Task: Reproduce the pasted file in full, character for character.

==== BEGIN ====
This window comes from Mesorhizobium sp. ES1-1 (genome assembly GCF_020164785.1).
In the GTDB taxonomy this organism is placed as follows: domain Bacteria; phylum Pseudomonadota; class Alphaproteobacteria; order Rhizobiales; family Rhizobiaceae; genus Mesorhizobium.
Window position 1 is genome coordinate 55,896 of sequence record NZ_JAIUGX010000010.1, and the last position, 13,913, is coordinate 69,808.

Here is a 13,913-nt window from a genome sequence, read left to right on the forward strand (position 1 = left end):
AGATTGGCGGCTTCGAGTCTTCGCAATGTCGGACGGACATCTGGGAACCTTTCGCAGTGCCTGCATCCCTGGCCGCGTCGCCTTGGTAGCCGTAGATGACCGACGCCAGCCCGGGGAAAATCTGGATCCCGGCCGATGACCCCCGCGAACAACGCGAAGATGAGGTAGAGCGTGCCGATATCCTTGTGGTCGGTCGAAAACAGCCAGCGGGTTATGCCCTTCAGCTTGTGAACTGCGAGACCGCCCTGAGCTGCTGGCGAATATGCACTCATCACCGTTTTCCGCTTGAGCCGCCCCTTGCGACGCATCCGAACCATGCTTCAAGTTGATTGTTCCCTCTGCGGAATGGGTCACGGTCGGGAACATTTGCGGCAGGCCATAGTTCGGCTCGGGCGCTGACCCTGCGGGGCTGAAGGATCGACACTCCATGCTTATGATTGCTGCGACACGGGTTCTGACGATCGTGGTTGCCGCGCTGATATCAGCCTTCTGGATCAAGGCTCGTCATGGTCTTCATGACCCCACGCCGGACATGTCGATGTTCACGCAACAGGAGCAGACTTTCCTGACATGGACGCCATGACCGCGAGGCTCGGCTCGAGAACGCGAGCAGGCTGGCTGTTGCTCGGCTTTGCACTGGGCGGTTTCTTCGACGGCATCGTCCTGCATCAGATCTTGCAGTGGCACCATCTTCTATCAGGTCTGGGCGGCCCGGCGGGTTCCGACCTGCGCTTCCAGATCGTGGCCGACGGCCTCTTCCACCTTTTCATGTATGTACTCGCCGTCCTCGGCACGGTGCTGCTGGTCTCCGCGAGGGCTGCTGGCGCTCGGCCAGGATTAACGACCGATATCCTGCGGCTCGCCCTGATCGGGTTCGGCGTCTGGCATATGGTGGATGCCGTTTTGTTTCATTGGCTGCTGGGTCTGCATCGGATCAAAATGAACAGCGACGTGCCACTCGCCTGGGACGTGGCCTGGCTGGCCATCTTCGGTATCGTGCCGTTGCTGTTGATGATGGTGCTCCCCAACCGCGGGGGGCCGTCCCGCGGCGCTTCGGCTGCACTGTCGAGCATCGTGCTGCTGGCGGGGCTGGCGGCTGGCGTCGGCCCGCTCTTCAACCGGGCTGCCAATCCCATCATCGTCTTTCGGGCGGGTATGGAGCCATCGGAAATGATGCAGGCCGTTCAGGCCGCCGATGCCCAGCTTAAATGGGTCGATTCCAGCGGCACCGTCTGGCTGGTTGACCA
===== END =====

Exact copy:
This window comes from Mesorhizobium sp. ES1-1 (genome assembly GCF_020164785.1).
In the GTDB taxonomy this organism is placed as follows: domain Bacteria; phylum Pseudomonadota; class Alphaproteobacteria; order Rhizobiales; family Rhizobiaceae; genus Mesorhizobium.
Window position 1 is genome coordinate 55,896 of sequence record NZ_JAIUGX010000010.1, and the last position, 13,913, is coordinate 69,808.

Here is a 13,913-nt window from a genome sequence, read left to right on the forward strand (position 1 = left end):
AGATTGGCGGCTTCGAGTCTTCGCAATGTCGGACGGACATCTGGGAACCTTTCGCAGTGCCTGCATCCCTGGCCGCGTCGCCTTGGTAGCCGTAGATGACCGACGCCAGCCCGGGGAAAATCTGGATCCCGGCCGATGACCCCCGCGAACAACGCGAAGATGAGGTAGAGCGTGCCGATATCCTTGTGGTCGGTCGAAAACAGCCAGCGGGTTATGCCCTTCAGCTTGTGAACTGCGAGACCGCCCTGAGCTGCTGGCGAATATGCACTCATCACCGTTTTCCGCTTGAGCCGCCCCTTGCGACGCATCCGAACCATGCTTCAAGTTGATTGTTCCCTCTGCGGAATGGGTCACGGTCGGGAACATTTGCGGCAGGCCATAGTTCGGCTCGGGCGCTGACCCTGCGGGGCTGAAGGATCGACACTCCATGCTTATGATTGCTGCGACACGGGTTCTGACGATCGTGGTTGCCGCGCTGATATCAGCCTTCTGGATCAAGGCTCGTCATGGTCTTCATGACCCCACGCCGGACATGTCGATGTTCACGCAACAGGAGCAGACTTTCCTGACATGGACGCCATGACCGCGAGGCTCGGCTCGAGAACGCGAGCAGGCTGGCTGTTGCTCGGCTTTGCACTGGGCGGTTTCTTCGACGGCATCGTCCTGCATCAGATCTTGCAGTGGCACCATCTTCTATCAGGTCTGGGCGGCCCGGCGGGTTCCGACCTGCGCTTCCAGATCGTGGCCGACGGCCTCTTCCACCTTTTCATGTATGTACTCGCCGTCCTCGGCACGGTGCTGCTGGTCTCCGCGAGGGCTGCTGGCGCTCGGCCAGGATTAACGACCGATATCCTGCGGCTCGCCCTGATCGGGTTCGGCGTCTGGCATATGGTGGATGCCGTTTTGTTTCATTGGCTGCTGGGTCTGCATCGGATCAAAATGAACAGCGACGTGCCACTCGCCTGGGACGTGGCCTGGCTGGCCATCTTCGGTATCGTGCCGTTGCTGTTGATGATGGTGCTCCCCAACCGCGGGGGGCCGTCCCGCGGCGCTTCGGCTGCACTGTCGAGCATCGTGCTGCTGGCGGGGCTGGCGGCTGGCGTCGGCCCGCTCTTCAACCGGGCTGCCAATCCCATCATCGTCTTTCGGGCGGGTATGGAGCCATCGGAAATGATGCAGGCCGTTCAGGCCGCCGATGCCCAGCTTAAATGGGTCGATTCCAGCGGCACCGTCTGGCTGGTTGACCA